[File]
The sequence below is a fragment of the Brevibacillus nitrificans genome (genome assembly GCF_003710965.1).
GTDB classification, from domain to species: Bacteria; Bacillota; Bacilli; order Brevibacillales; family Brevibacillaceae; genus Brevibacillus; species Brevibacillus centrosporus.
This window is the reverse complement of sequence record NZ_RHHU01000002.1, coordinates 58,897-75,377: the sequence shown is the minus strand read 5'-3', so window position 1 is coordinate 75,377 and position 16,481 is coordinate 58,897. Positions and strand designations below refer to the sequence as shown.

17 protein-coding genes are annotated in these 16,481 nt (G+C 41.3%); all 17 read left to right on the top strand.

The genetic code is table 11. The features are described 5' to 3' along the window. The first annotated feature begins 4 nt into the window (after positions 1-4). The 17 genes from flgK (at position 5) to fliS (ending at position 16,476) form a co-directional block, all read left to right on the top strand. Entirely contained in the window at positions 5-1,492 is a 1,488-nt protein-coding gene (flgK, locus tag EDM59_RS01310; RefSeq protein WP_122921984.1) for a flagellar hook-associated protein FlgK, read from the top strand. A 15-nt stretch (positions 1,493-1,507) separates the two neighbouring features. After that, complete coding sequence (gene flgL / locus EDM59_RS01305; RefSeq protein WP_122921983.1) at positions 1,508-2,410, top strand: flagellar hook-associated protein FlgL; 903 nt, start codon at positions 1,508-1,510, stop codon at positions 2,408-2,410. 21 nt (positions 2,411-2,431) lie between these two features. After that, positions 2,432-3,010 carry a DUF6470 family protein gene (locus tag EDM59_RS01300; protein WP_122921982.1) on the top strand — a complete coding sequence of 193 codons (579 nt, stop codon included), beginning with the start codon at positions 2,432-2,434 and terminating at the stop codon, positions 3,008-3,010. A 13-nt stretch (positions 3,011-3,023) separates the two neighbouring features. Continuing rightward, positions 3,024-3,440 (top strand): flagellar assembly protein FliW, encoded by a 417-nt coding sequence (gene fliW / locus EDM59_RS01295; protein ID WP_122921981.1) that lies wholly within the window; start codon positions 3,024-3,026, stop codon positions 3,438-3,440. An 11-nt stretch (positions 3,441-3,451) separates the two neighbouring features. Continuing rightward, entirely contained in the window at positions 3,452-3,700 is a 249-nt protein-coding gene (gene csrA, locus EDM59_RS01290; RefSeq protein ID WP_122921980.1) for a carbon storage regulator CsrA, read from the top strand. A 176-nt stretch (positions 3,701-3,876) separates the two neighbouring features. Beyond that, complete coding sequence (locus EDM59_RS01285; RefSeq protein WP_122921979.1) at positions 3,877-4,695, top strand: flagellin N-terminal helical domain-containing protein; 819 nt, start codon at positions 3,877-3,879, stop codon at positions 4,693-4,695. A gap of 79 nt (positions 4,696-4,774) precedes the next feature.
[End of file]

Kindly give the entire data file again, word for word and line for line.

The sequence below is a fragment of the Brevibacillus nitrificans genome (genome assembly GCF_003710965.1).
GTDB classification, from domain to species: Bacteria; Bacillota; Bacilli; order Brevibacillales; family Brevibacillaceae; genus Brevibacillus; species Brevibacillus centrosporus.
This window is the reverse complement of sequence record NZ_RHHU01000002.1, coordinates 58,897-75,377: the sequence shown is the minus strand read 5'-3', so window position 1 is coordinate 75,377 and position 16,481 is coordinate 58,897. Positions and strand designations below refer to the sequence as shown.

17 protein-coding genes are annotated in these 16,481 nt (G+C 41.3%); all 17 read left to right on the top strand.

The genetic code is table 11. The features are described 5' to 3' along the window. The first annotated feature begins 4 nt into the window (after positions 1-4). The 17 genes from flgK (at position 5) to fliS (ending at position 16,476) form a co-directional block, all read left to right on the top strand. Entirely contained in the window at positions 5-1,492 is a 1,488-nt protein-coding gene (flgK, locus tag EDM59_RS01310; RefSeq protein WP_122921984.1) for a flagellar hook-associated protein FlgK, read from the top strand. A 15-nt stretch (positions 1,493-1,507) separates the two neighbouring features. After that, complete coding sequence (gene flgL / locus EDM59_RS01305; RefSeq protein WP_122921983.1) at positions 1,508-2,410, top strand: flagellar hook-associated protein FlgL; 903 nt, start codon at positions 1,508-1,510, stop codon at positions 2,408-2,410. 21 nt (positions 2,411-2,431) lie between these two features. After that, positions 2,432-3,010 carry a DUF6470 family protein gene (locus tag EDM59_RS01300; protein WP_122921982.1) on the top strand — a complete coding sequence of 193 codons (579 nt, stop codon included), beginning with the start codon at positions 2,432-2,434 and terminating at the stop codon, positions 3,008-3,010. A 13-nt stretch (positions 3,011-3,023) separates the two neighbouring features. Continuing rightward, positions 3,024-3,440 (top strand): flagellar assembly protein FliW, encoded by a 417-nt coding sequence (gene fliW / locus EDM59_RS01295; protein ID WP_122921981.1) that lies wholly within the window; start codon positions 3,024-3,026, stop codon positions 3,438-3,440. An 11-nt stretch (positions 3,441-3,451) separates the two neighbouring features. Continuing rightward, entirely contained in the window at positions 3,452-3,700 is a 249-nt protein-coding gene (gene csrA, locus EDM59_RS01290; RefSeq protein ID WP_122921980.1) for a carbon storage regulator CsrA, read from the top strand. A 176-nt stretch (positions 3,701-3,876) separates the two neighbouring features. Beyond that, complete coding sequence (locus EDM59_RS01285; RefSeq protein WP_122921979.1) at positions 3,877-4,695, top strand: flagellin N-terminal helical domain-containing protein; 819 nt, start codon at positions 3,877-3,879, stop codon at positions 4,693-4,695. A gap of 79 nt (positions 4,696-4,774) precedes the next feature.